Archives for the month of: September, 2017

How do we prepare for the year?

I would like one day to ask a thousand teachers what is their ritual for beginning a new school year.  A stop at Staples?  A list of goals?  Mani and pedi?  A freezer full of portioned casseroles?

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It’s a nervous time for us as we push ourselves into the starting gate.  Lots of stamping and snorting.  The odd nightmare.

I keep a folder in my desk at school with notes for Next Year.  Then I go and just walk around my classroom, thinking my thoughts, imagining the kids coming in on the first day.

This year’s big change is going to be cigar box cell phone garages.  I have my desks arranged in groups of 4.  Each group will have its own cigar box with a stout rubber band.  Part of the opening ritual will be for kids to take out their cell phones, silence them, and place them in the cigar box with the rubber band holding the lid down.  I can easily check to see they’re all there, out of reach.  Inaccessible.  Ha!  Take that, distraction!

We’ll see how it works.  I’ll let you know.  Today I will ask my AP Lit kids to read the article in The Atlantic about cellphones destroying a generation as an introduction to the cell phone garages.  What would be great is not just compliance but buy-in.  (Who am I kidding?  Even compliance would be great.  But if they could see for themselves that they have to find a way to put some limits on their social media and electronic connectivity, I would have improved their lives).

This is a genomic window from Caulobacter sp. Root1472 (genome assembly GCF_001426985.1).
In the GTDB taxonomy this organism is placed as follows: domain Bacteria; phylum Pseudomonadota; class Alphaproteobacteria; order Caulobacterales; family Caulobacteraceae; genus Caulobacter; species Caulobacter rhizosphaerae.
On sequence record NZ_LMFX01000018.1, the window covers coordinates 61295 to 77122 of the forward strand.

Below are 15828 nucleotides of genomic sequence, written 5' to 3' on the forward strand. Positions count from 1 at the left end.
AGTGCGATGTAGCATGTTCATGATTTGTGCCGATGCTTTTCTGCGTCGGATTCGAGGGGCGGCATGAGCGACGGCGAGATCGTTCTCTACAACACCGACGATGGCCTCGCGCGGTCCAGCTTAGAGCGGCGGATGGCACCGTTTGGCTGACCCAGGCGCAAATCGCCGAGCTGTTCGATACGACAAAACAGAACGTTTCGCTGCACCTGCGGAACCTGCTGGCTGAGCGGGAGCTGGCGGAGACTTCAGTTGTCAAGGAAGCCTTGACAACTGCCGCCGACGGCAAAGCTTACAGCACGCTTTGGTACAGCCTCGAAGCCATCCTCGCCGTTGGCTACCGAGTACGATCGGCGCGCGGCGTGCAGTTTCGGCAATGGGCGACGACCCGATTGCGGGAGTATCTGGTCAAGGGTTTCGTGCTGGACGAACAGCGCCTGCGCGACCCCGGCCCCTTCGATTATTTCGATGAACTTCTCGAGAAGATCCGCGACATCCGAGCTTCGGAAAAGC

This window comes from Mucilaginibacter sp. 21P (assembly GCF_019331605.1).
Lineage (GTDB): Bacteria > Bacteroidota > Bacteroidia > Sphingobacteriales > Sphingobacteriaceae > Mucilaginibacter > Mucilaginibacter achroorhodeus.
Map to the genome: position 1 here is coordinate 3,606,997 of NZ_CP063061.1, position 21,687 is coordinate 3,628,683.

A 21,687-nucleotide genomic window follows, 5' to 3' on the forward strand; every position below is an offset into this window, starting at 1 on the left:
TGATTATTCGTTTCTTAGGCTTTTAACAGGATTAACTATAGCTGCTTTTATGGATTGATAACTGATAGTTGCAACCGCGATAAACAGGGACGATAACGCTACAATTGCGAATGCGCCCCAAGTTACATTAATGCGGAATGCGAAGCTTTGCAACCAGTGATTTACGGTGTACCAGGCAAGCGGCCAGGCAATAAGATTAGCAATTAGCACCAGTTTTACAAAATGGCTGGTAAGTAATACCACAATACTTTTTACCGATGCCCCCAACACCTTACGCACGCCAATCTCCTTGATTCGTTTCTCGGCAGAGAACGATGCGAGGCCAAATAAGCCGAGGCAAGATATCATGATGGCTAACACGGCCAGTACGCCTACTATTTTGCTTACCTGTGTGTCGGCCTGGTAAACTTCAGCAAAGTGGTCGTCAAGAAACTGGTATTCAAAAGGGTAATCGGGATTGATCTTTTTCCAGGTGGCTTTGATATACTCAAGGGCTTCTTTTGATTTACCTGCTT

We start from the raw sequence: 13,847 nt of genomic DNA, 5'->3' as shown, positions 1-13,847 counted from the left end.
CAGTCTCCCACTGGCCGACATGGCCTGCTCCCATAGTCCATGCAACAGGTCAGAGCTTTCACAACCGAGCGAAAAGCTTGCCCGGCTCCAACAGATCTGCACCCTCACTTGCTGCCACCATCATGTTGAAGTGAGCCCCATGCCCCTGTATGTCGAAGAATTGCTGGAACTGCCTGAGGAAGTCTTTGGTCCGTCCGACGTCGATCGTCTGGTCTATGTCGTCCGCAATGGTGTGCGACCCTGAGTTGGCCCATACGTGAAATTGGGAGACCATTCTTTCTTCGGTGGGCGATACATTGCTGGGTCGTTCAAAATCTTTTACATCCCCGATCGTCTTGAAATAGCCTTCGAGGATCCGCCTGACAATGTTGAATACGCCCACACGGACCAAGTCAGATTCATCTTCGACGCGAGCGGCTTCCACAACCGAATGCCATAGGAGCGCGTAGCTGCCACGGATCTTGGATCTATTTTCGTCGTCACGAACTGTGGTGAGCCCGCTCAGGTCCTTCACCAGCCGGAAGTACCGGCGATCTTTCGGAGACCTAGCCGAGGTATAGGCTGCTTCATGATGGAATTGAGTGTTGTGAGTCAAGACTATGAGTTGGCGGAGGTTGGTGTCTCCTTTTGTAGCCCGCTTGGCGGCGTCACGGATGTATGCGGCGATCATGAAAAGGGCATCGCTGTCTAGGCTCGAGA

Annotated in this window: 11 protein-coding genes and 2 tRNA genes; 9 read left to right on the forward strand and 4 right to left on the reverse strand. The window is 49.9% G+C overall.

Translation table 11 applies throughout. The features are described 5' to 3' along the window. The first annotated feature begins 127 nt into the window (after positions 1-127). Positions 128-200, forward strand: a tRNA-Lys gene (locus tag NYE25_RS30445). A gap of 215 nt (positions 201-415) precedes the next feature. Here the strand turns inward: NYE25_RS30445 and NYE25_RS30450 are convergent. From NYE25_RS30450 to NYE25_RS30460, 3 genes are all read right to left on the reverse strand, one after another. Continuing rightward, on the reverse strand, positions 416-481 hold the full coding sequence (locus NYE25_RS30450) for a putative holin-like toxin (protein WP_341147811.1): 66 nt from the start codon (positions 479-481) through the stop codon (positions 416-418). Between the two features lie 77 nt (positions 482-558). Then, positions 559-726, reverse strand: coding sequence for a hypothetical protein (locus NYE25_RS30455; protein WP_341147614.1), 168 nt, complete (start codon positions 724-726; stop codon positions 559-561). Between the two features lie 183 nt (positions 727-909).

But the point is that for teachers, hope springs eternal.  THIS will be the year we get it all figured out!  This is the year that we break away, out in front, with the wind in our manes, kicking up the divots and feeling our power.

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And we’re off!  May it be the best year ever.

Or, how do you prepare?

This has always been a mystery to me.  How do you prepare to teach a bunch of kids you haven’t met yet?  You can’t know how to speak to them or connect to them until you know a little bit about them.  .  .  But you have to do something on the first few days while you size them up and they do the same with you.

What I have done in the past is to ask them to read V.S. Naipaul’s beautiful short story “B. Wordsworth” and then a letter I’ve written and photocopied about the story, and on the back of that they write a letter to me talking about the story, about my letter, and about themselves.  I wish I could say that took up most of the 90 minutes I typically see them, but it’s only about a half an hour.  “B. Wordsworth” says a lot about paying attention, about mindfulness, and about teaching.  It’s great.  But they can’t really take in anything on day 1 and maybe that’s better saved for later.

I’ve been told that you should do your most pizzazzy lesson on the first day so they go home all agog and tell their mums and dads.  That’s poor advice in my opinion.  Why would you want to set yourself up so the entire rest of your course is a let-down?  And anyway, they won’t remember it.  Day 1 is a blur.